– Cummings backs CPP protest, says Liberians should ‘fight for country’
Alexander Cummings has said that his party’s plan to protest is intended to champion the cause of the downtrodden, many of whom are suffering harsh and difficult economic conditions under the administration of President George Weah.
Cummings, in his first public address on the protest, called on Liberians to fight for the country, saying the December 17 protest is not only to speak to the failures of the Weah government, but also to remind him of his many broken promises to Liberian people.
“If you are happy, your family has enough food to eat and your life is better off today, please do not stand by idly as your fellow Liberians suffer,” Cummings said in a statement.
“Come and stand with those who have been let down by this administration and hear for yourself why they are tired and what they are tired of. Hopefully, then we can join together and fight for the Liberia we all deserve.”
Cummings’ position comes a few days after the Minister of Justice, Cllr. Musah Dean, approved the CPP’s request to hold a protest on December 17, as planned, outside the SKD Sports Complex in Paynesville.
The Minister's letter, dated December 8, ordered the Inspector General of the Police, Patrick Sudue, to provide all necessary protection to Liberians who might be attending the protest.
This comes after the Minister of Youth and Sports denied the CPP access to the SKD grounds, saying it might refund the money the party paid to use the space.
The protest, which is tagged, “We Tiyah Suffering”, is being organized by the CPP and spearheaded by former Information Minister Lewis Brown, to amplify the voices of the people who, they claimed, are suffering and need to have their voices heard.
According to CPP, the Weah government has not done the work to know what the people across Liberia are going through, the suffering they are experiencing every day: as such the protest is a chance to make “our voices heard loud and clear.”
The party and its leader noted that the protest is for all Liberians, irrespective of party, tribe, religion, or gender but more for those who are going to bed hungry; “all whose salaries are wickedly cut under the pretext of harmonization; all who cannot pay school fees or hospital bills; all who are jobless; and all who are increasingly despondent.”
They added that the party is inviting all Liberians to stand together ready to confront and overcome the fear of intimidation while standing against demagoguery, “which divides and affects us all and the future of our nation.”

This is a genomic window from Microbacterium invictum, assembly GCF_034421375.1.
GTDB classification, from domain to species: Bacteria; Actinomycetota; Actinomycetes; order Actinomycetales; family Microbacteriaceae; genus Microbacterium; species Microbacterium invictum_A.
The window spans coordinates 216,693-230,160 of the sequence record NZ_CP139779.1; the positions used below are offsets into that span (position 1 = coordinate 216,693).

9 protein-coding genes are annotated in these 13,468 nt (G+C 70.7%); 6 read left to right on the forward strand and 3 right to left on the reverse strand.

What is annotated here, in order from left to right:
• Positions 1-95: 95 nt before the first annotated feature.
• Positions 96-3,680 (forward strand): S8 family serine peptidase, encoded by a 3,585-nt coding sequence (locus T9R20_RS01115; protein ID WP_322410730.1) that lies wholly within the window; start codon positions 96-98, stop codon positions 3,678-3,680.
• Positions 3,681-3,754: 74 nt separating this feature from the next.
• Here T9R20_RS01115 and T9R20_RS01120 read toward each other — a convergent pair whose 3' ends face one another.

“We will rally for all who continue to give their best and are being repaid less than they deserve; all who struggle in the rain and under the sun, on farms, in offices, in markets, or in shops, are trying to look out for their families only to see their families crumbling every day under the weight of too heavy a burden to bear,” Cummings said.
“All who need medical attention but cannot afford the high costs; all who are trying as best as they can to do the right thing but are finding the means increasingly difficult,” he added.
“All whose dreams are fading despite their best efforts; all who fear the rising wave of crimes and drugs in their communities; all who fear our country being turned into a transit point for drug trafficking, all who have served our country and are now abandoned by their country in retirement; young people and at-risk youths filling prisons, streets and ghettos without hope; and all who are suffering in silence and are doing so in increasing sense of hopelessness.”
Meanwhile, Cummings has accused the Weah administration of provoking threats of violence and intimidation to thwart the “rally” and prevent the people from speaking truth to power.
However, he said the Weah's administration is under constitutional obligations to grant the rights of citizens to peacefully gather and are duty-bound by law to ensure maximum protection of the Liberian people.
“On December 17, therefore, Liberians will return to the same SKD place not only to speak to the failures of the government but also to remind the government of its many broken promises to the people. Finally, as we are ready for December 17, today and always, may we also never forget the words of the famous American Statesman and political philosopher, Benjamin Franklin, ‘Those who would give up essential liberty, to purchase a little temporary safety, deserve neither liberty nor safety.’”